The American Trucking Associations says a report released this week by a group representing trial lawyers, claiming that more than 28,000 motor carriers have been violating federal safety regulations, ignores key truck safety facts.

The American Association for Justice -- also known as the Association of Trial Lawyers of America -- says it analyzed data obtained through the Motor Carrier Management Information System, which is maintained by the Federal Motor Carrier Safety Administration. It found that more than 28,000 motor carrier companies have violated federal safety regulations, operating over 200,000 trucks.

In a memo to its Communication Group members, ATA notes that the AAJ study "appears to be an attempt to scare citizens into suing motor carriers." Along with the statistics, the release sent to reporters contains sensational quotes such as this one: "As millions of American families pack-up to hit the road for the Labor Day holiday, most are completely unaware they share the road with trucks that are 'rigged for disaster'," said AAJ President Anthony Tarricone.

"Commuters are sharing roads with trucks that have incurred thousands of safety violations - such as defective brakes, bald tires, loads that dangerously exceed weight limits and drivers with little or no training or drug and alcohol dependencies," the lawyers' group said in the release.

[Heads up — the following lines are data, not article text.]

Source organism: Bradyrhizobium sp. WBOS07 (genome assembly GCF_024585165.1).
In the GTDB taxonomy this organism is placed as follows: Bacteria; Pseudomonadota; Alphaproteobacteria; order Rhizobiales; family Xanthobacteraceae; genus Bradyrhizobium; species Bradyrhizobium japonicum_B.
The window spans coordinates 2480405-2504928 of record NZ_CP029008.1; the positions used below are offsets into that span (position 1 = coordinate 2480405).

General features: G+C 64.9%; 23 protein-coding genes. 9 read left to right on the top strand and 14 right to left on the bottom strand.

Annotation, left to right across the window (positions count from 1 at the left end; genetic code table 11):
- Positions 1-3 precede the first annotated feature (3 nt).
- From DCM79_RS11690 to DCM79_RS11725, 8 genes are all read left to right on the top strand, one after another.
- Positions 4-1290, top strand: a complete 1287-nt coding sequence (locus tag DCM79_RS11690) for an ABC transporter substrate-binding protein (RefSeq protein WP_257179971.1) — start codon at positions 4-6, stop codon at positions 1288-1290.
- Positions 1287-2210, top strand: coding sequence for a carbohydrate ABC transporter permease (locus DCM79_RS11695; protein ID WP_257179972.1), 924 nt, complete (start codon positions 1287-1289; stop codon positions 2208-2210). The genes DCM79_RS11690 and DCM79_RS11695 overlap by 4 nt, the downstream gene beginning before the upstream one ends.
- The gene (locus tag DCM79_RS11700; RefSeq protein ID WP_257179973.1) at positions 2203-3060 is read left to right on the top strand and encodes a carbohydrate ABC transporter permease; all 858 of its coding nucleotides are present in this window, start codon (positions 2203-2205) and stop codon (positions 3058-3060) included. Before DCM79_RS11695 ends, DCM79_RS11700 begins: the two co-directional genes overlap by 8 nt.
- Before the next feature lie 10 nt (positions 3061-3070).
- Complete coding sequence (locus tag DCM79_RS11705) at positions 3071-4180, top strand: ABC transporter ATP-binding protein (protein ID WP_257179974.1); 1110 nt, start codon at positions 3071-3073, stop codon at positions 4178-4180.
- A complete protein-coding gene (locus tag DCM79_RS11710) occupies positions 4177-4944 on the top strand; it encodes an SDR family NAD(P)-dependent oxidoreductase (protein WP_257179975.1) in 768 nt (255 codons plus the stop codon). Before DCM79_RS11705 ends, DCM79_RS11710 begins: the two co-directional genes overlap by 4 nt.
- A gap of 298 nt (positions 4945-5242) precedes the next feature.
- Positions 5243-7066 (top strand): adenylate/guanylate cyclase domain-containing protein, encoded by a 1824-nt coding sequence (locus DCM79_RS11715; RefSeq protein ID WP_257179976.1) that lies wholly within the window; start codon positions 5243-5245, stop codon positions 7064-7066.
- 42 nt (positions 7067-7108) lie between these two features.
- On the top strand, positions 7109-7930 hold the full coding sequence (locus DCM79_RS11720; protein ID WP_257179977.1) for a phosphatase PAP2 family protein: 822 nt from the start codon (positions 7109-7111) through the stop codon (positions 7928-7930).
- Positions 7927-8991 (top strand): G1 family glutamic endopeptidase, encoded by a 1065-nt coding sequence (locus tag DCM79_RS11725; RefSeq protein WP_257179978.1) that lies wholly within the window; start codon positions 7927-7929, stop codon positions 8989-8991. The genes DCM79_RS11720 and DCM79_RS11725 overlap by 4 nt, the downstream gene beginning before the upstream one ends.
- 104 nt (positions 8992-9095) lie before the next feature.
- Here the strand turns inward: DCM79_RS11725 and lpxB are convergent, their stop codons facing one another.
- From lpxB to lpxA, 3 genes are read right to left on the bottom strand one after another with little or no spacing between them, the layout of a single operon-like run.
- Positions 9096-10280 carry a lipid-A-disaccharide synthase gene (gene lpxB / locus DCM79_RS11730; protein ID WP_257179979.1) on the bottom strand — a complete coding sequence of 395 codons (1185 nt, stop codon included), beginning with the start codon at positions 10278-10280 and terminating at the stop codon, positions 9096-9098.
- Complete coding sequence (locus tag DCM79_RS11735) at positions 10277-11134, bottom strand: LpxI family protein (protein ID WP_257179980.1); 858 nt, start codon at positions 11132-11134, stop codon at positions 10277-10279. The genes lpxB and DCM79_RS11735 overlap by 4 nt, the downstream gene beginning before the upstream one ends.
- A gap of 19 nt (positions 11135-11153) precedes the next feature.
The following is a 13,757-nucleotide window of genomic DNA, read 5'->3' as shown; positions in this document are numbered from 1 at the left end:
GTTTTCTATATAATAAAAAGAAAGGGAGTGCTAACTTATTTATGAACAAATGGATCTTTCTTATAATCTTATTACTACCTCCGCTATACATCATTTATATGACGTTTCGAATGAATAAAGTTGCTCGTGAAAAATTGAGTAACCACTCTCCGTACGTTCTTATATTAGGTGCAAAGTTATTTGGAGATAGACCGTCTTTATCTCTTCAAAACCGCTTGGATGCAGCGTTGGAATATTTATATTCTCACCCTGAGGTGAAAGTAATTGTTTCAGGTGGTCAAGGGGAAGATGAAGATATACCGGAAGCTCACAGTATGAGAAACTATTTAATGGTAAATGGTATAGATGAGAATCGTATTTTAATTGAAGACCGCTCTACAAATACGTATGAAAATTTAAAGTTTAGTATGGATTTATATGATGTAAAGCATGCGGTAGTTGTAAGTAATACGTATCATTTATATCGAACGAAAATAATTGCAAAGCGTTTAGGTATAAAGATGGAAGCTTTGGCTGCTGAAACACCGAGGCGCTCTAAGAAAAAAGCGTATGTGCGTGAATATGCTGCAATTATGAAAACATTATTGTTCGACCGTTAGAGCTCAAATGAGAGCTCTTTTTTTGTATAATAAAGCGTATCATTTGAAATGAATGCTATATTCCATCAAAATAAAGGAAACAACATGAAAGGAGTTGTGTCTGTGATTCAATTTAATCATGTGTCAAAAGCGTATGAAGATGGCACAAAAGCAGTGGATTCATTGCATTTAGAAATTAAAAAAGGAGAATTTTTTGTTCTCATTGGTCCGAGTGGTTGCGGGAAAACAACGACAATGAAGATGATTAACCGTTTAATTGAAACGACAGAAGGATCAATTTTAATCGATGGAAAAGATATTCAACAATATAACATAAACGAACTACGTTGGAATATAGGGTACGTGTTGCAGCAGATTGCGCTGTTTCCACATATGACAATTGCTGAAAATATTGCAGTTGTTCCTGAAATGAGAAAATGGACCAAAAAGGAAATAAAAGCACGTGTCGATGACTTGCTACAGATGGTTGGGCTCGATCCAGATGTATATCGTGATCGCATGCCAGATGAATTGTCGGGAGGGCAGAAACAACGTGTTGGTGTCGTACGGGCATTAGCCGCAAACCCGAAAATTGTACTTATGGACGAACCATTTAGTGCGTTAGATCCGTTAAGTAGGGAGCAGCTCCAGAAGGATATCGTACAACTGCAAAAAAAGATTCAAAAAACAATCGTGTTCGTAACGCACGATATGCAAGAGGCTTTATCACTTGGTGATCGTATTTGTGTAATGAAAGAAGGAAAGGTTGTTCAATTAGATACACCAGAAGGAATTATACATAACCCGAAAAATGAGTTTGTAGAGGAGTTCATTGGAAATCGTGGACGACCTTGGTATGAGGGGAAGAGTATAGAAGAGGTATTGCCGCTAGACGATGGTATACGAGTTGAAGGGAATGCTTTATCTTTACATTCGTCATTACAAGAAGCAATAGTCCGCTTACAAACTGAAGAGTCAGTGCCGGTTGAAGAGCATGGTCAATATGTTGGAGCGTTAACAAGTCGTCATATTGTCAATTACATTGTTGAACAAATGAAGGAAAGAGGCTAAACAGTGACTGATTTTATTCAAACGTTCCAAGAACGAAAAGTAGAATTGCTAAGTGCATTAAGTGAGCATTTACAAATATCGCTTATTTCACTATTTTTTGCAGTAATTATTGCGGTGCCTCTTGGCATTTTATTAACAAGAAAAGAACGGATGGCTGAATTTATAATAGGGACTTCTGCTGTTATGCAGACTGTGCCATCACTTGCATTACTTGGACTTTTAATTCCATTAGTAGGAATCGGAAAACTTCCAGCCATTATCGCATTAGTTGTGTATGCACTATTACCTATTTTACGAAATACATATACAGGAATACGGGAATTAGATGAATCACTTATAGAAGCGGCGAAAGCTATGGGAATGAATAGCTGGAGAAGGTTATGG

The ATA quickly put out its own news release, pointing out that the truck-involved fatality rate is now at its lowest since the U.S. Department of Transportation began keeping those statistics in 1975.

The trucking group also notes that results from the Commercial Vehicle Safety Alliance's Roadcheck 2009, the largest targeted enforcement program on commercial vehicles in the world, show nationwide improvements and the highest compliance rates ever for the NAS Level I inspections -- the most comprehensive roadside inspection.

The lawyers' release says that although trucks make up less than 4 percent of all passenger vehicles on U.S. roads, they are involved in 12 percent of all motor vehicle fatalities.

But ATA points out that the overwhelming majority of fatal truck-involved crashes are caused by passenger vehicles. According to a 2002 study by the American Association of Automobiles, 80 percent of fatal truck-involved crashes are caused by passenger vehicles. A 2006 Virginia Tech analysis of two studies conducted for the Department of Transportation found that 78 percent of crashes were caused by passenger car drivers.

ATA this year unveiled an aggressive 18-point safety agenda to further reduce the number of highway-related fatalities and injuries for all drivers on the nation's highways. ATA's policies include promoting greater safety belt use by commercial drivers; re-instituting a national maximum speed limit for all vehicles; improved truck crashworthiness standards; electronic speed governing of all large trucks; tax incentives for safety technologies; and a decade-long initiative to create a national clearinghouse for drug and alcohol test results.

Editor's Note: This story has been revised from its original version to provide additional information about the AAJ.